4 Kevin Phillips hit Birmingham‘s joint-fastest goal of the season in the fourth minute, as they beat Bolton 2-1.  also scored in the fourth minute of the reverse fixture at Bolton back in August.

1 Everton were finally awarded their first penalty of the season (scored by Leighton Baines) in their 2-2 draw with Aston Villa. They were the last Premier League team to be given a penalty this season.

11 – Everton have now failed to win in their last 11 matches played on April 2nd. They last won on this date in 1938.

12 West Bromwich Albion‘s 2-1 win over Liverpool broke a run of 12 successive league defeats against the Anfield club.

8 Steven N’Zonzi was sent off during Blackburn‘s 0-0 draw at Arsenal. The Gunners have seen more opponents sent off (eight) in Premier League matches than any other club – and all have been straight reds.

5Manchester City had five different goalscorers (Adam Johnson, Carlos Tevez, David Silva, Patrick Vieira and Yaya Touré) as they thrashed Sunderland 5-0.

(Some statistics courtesy of Opta Sports, The Times@InfostradaLiveCricinfo and @StatManJon.)

The week in numbers: w/e 27/3/11

Bonds faces the possibility of being expunged from the MLB record books (image courtesy of Wikipedia)

762 – Career home runs struck by Barry Bonds, a Major League Baseball record. Bonds is now facing trial for perjury, having previously told a grand jury that he had never knowingly taken performance enhancing drugs. He is alleged to have doped as part of the Balco conspiracy.

4Oxford won the 157th University Boat Race by a surprisingly easy four lengths over favourites Cambridge on Saturday.

19 – Age of Oxford’s Constantine Louloudis, the youngest rower on either crew. The Londoner is considered to have a chance of representing Great Britain at next year’s Olympics.

1 – Rowers named Redgrave racing on Boat Race weekend. Natalie, 19-year old daughter of Sir Steve Redgrave, was part of the winning Oxford crew in the women’s race in Henley on Sunday.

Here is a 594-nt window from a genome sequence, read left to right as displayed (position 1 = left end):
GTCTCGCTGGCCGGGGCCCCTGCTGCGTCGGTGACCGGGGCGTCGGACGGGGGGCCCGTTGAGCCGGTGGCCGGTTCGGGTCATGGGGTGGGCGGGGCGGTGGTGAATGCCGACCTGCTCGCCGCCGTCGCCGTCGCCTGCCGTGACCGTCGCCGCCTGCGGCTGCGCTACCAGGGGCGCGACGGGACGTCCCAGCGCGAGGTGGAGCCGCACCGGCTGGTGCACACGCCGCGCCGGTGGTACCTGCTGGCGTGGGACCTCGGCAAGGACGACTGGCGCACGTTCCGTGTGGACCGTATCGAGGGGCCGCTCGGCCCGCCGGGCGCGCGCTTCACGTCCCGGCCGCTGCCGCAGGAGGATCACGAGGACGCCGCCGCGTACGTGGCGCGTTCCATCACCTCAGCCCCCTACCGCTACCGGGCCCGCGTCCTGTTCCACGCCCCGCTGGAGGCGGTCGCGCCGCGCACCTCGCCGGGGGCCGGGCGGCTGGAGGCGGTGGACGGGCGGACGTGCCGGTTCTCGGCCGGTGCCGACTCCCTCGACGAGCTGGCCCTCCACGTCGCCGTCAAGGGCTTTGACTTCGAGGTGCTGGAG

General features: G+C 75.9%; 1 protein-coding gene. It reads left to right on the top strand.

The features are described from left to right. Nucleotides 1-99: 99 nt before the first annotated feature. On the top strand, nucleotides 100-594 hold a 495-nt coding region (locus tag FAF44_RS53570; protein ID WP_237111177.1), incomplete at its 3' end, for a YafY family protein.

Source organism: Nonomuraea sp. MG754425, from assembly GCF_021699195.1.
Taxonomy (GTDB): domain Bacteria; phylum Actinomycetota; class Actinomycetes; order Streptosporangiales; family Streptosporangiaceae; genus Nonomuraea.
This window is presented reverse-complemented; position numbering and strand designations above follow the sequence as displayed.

3Sebastian Vettel secured a dominant victory in the season-opening Australian Grand Prix at Melbourne. It was his third consecutive win dating back to last season, and his 11th overall in F1.

New Wales captain Ramsey got off to a losing start

20 – At the age of 20, Aaron Ramsey became Wales‘s youngest captain ever, but England nevertheless won 2-0 at the Millennium Stadium thanks to early goals by Frank Lampard and Darren Bent.

49 Spain came from 1-0 down to beat the Czech Republic 2-1 courtesy of two second half goals by David Villa. They have now have lost just one of their 49 competitive home matches since 1991 (1-0 vs Greece, June 2003).

118 – World ranking of Alex Bogomolov Jr, who defeated Andy Murray in straight sets at the Sony Ericsson Open. It is the second consecutive tournament in which Murray has lost to a qualifier, having been eliminated from BNP Paribas Open at Indian Wells by Donald Young.

1 – Number of gold medals won by the Great Britain team at cycling’s World Track Championships at Apeldoorn in Holland. Only the women’s team pursuit won their event, although Britain did win three silver and five bronze medals. Australia topped the medal table with eight golds.

The cricket World Cup in numbers